No beat 'em up would be worth its salt without fast and responsive controls to kick seven bells outta your opponent. The Ultimate Arena has what it takes and I found it easy to learn the various moves along with their special abilities. The two-player mode is great and allows us to play as the other characters (all except the final guy). A turbo mode is optional but I found that pointless so I cannot say I was impressed too much. Blood can also be turned on/off (what... why?)

Like Domark's Pit Fighter, each character is digitised and they try their best to look macho whilst kicking seven bells outta you. It's quite remarkable the amount of detail squeezed into each pixel with smooth animations and the backgrounds are always interesting: like the Terminator watching you on a screen and the crowd with their silly movements. However, I'm not so sure about the colour palette which is too brownish. Okay, I was tempted to let that slide but then I remembered other Atari ST games make better use of colour, ala Black Lamp. Yeah, umm, it is rather too brown!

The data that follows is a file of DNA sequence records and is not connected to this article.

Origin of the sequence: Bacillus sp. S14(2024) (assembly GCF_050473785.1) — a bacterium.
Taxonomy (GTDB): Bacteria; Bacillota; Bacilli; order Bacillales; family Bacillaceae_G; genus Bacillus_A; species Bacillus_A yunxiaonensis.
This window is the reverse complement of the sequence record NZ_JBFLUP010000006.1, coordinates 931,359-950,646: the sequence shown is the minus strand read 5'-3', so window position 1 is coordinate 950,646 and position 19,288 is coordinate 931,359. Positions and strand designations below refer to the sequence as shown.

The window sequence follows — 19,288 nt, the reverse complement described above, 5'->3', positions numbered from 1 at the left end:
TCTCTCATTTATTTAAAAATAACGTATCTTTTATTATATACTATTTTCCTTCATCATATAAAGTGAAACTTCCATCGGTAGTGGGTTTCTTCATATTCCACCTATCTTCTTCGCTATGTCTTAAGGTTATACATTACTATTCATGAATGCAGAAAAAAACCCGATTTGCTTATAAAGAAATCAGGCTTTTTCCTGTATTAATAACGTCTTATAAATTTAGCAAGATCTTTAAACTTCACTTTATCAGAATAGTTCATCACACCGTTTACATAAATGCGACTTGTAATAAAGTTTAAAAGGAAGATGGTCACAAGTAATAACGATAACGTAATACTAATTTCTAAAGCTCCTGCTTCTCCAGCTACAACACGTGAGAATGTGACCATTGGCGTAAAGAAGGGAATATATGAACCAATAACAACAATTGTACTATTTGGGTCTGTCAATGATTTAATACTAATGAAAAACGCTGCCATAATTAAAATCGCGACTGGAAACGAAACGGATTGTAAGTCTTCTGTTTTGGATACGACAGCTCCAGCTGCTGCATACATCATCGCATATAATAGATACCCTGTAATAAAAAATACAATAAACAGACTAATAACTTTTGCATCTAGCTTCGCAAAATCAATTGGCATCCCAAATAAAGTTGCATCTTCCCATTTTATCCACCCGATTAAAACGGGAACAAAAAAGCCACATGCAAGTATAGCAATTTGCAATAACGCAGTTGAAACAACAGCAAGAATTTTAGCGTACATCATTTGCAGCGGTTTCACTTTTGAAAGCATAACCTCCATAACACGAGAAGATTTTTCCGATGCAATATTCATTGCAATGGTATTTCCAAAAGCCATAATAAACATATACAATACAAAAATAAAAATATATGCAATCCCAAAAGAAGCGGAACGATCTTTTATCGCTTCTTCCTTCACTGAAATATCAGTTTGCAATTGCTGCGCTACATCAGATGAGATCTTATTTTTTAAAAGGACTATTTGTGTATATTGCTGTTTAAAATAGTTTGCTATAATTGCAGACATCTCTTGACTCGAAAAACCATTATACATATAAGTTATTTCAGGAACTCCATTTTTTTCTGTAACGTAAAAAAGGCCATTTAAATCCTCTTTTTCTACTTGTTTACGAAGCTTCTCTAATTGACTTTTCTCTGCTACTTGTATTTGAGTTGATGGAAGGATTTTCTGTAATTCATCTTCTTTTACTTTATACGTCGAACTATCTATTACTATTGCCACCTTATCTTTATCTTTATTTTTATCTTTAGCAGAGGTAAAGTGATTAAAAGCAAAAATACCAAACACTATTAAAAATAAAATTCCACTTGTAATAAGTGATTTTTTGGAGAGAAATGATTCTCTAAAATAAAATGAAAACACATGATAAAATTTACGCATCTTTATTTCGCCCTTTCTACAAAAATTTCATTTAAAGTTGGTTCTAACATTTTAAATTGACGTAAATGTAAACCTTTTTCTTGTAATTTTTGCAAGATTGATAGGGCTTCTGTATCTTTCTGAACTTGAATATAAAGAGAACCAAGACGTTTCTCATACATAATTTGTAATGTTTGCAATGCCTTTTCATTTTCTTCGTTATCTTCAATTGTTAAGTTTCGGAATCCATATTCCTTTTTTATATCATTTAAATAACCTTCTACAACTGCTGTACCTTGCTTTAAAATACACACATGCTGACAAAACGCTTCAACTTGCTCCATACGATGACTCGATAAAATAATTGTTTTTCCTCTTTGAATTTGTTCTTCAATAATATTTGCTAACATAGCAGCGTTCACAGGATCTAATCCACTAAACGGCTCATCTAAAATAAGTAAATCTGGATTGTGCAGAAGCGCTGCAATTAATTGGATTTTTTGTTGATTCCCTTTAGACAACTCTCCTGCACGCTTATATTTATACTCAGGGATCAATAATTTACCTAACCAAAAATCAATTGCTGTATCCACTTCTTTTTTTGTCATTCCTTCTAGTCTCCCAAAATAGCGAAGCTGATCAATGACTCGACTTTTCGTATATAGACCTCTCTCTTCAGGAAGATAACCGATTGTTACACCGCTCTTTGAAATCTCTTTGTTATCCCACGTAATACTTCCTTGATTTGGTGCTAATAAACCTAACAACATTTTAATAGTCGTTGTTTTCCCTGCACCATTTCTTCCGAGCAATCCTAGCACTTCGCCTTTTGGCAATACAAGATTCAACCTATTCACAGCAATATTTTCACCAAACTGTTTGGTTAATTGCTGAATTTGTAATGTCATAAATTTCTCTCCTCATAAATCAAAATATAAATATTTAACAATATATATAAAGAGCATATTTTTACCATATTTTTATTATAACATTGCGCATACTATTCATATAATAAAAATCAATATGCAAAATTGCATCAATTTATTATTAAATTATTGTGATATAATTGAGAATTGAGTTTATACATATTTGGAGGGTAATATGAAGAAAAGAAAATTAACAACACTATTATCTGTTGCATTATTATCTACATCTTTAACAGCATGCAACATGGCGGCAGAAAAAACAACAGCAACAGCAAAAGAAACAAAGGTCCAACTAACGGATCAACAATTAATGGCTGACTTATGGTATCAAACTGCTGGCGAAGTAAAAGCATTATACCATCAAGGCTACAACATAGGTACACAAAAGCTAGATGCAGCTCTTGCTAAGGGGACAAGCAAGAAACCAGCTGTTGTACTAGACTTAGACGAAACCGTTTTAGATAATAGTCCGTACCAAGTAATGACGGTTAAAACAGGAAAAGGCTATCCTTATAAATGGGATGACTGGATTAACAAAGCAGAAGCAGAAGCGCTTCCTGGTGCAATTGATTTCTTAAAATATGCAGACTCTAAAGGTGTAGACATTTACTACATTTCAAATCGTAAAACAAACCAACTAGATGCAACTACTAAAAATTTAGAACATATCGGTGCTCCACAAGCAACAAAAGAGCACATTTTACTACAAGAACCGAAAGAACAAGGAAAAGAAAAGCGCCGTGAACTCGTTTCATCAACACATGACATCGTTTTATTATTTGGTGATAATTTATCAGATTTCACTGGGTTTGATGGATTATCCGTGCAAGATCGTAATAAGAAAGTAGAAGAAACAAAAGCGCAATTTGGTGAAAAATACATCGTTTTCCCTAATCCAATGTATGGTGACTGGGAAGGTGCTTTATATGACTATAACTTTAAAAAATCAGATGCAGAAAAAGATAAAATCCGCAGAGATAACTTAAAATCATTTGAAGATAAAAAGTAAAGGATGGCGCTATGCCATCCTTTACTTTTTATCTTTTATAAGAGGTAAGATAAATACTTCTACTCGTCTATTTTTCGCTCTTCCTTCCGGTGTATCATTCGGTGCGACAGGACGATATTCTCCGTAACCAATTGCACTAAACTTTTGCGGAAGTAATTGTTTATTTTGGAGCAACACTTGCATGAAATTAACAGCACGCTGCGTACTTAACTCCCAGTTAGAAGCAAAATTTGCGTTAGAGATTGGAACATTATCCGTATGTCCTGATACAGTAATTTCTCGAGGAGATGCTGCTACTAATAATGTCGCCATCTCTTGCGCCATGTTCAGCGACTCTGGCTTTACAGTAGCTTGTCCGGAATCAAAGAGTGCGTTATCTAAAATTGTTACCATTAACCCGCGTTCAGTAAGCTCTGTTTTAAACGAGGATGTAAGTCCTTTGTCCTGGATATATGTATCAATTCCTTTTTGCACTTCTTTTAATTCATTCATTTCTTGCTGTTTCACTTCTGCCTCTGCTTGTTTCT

Let's kick, punch and electrify through a couple more screenshots...

Kick people to death while they're already being electrocuted. It's all allowed!!

Or just pounce from a great height until they are splattered. All good fun!

The CryptO'pinion?

As I've said in the past, I'm no expert when it comes to beat 'em up games. However, I am genuinely shocked at how much fun I've had with this Mortal Kombat wannabe. I half expected it to suck, especially being released long after the gaming side of the ST had died. Surprisingly, even though the STe has no hardware to move the sprites, it's shockingly entertaining so has possibly replaced Double Dragon 3 as my favourite from this genre?

Also, I love how it doesn't take itself too seriously and the fact I can try my luck against a Terminator is kinda cool. It's obvious that a lot of hard work and love went into its production - and all during the twilight years which is extra impressive. Beating the hell out of digitised guys is a great way to spend a couple of hours!! Play this.

The floppies can be found via Old Games Finder. (but stay away of the early beta version as it's rubbish!)